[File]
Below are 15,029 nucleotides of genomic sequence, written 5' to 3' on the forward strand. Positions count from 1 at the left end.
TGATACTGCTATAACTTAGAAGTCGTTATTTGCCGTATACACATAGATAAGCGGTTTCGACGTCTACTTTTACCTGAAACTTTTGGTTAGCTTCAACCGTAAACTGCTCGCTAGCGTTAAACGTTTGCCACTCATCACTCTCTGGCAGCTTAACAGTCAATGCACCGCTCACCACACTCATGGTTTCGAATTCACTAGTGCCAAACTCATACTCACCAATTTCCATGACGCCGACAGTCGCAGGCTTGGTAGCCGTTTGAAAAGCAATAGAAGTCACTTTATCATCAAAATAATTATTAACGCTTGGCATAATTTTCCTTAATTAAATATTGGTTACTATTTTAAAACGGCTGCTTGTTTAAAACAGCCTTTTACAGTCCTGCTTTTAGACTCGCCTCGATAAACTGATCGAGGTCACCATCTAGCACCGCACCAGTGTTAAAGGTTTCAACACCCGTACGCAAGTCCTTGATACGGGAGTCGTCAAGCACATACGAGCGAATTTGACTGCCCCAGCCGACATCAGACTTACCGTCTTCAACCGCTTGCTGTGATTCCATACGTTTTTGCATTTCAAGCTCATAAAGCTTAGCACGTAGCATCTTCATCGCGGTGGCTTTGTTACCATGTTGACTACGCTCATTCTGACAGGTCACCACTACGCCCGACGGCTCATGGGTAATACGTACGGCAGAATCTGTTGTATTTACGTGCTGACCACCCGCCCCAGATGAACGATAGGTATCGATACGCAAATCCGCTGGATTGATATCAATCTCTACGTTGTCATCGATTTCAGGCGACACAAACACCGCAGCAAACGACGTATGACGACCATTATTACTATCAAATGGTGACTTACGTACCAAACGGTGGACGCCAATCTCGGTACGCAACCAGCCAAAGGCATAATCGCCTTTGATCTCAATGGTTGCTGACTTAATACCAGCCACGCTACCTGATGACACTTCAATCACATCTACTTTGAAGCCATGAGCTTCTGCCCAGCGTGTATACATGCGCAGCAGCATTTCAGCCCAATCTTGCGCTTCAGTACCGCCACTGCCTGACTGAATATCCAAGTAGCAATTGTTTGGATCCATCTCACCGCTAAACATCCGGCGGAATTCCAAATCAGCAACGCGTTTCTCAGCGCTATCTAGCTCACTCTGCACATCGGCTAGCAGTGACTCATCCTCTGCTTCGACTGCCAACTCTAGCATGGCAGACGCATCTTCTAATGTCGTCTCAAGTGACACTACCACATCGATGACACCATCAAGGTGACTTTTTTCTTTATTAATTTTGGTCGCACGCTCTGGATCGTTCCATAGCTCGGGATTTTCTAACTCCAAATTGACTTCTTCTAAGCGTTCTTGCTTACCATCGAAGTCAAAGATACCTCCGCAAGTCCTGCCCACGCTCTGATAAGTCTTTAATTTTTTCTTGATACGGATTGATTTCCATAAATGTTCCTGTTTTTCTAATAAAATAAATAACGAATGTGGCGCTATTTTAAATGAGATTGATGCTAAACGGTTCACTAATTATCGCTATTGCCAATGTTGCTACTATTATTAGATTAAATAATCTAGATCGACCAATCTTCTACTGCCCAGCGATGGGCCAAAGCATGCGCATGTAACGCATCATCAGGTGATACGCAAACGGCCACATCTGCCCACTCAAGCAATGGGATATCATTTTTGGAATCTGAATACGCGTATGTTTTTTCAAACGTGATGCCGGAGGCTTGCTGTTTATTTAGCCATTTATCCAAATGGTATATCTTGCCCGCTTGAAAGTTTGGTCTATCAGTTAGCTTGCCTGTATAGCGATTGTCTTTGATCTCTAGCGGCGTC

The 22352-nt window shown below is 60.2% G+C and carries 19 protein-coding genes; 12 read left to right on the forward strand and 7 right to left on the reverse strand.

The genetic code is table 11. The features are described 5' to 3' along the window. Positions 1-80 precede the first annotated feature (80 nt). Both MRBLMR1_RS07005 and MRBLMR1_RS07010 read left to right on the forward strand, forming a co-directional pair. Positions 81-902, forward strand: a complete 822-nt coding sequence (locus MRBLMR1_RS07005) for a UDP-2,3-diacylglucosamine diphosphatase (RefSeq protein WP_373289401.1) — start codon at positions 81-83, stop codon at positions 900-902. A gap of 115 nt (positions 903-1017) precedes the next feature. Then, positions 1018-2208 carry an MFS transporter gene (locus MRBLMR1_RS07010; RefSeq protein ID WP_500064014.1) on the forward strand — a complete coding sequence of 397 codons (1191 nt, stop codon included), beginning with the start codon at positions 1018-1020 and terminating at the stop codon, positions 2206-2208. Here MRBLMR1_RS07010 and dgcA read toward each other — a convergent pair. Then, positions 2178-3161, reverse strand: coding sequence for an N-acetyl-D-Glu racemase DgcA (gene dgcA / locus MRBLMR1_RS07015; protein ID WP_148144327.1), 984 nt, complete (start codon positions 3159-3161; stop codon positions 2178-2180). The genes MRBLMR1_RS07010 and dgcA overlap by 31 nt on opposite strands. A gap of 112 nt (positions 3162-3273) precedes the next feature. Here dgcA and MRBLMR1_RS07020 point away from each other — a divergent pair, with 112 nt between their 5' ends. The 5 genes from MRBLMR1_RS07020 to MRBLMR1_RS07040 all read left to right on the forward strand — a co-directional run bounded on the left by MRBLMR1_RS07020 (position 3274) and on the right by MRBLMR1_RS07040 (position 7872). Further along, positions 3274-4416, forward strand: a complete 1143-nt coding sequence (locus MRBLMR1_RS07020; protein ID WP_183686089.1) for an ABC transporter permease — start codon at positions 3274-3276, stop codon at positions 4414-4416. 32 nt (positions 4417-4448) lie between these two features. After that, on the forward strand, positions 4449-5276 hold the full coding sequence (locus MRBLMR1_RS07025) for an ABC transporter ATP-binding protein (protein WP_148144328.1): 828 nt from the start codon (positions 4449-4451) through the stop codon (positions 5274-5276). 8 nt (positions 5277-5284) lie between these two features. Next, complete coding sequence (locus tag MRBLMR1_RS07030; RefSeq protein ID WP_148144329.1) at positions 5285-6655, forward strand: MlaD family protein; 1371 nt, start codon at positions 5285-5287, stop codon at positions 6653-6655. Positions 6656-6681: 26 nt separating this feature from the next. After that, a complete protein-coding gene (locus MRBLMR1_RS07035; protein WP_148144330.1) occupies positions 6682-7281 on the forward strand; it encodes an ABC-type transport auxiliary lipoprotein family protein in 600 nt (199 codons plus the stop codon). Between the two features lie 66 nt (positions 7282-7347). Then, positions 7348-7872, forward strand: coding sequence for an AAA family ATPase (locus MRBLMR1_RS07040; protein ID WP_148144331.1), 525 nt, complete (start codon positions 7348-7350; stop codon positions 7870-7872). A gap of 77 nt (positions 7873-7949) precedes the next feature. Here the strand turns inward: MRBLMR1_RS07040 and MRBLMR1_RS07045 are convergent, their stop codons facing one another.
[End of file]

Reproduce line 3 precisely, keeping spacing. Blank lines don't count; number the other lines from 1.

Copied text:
The 22352-nt window shown below is 60.2% G+C and carries 19 protein-coding genes; 12 read left to right on the forward strand and 7 right to left on the reverse strand.